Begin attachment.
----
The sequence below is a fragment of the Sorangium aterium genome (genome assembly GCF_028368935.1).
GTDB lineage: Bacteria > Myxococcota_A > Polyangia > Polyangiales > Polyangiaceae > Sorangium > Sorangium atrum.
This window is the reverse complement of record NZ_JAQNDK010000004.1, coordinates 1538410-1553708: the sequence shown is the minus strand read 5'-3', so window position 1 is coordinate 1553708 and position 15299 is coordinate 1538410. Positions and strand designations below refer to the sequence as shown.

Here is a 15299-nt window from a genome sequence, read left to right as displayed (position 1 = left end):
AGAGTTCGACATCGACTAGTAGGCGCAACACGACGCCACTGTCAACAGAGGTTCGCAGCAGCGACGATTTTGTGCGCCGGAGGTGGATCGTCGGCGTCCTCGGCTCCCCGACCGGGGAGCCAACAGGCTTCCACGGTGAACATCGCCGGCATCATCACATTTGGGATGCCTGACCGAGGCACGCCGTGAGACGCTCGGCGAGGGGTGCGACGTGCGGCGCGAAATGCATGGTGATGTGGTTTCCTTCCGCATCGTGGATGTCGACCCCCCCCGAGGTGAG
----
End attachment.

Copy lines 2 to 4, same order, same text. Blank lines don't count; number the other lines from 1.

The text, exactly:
GTDB lineage: Bacteria > Myxococcota_A > Polyangia > Polyangiales > Polyangiaceae > Sorangium > Sorangium atrum.
This window is the reverse complement of record NZ_JAQNDK010000004.1, coordinates 1538410-1553708: the sequence shown is the minus strand read 5'-3', so window position 1 is coordinate 1553708 and position 15299 is coordinate 1538410. Positions and strand designations below refer to the sequence as shown.

Here is a 15299-nt window from a genome sequence, read left to right as displayed (position 1 = left end):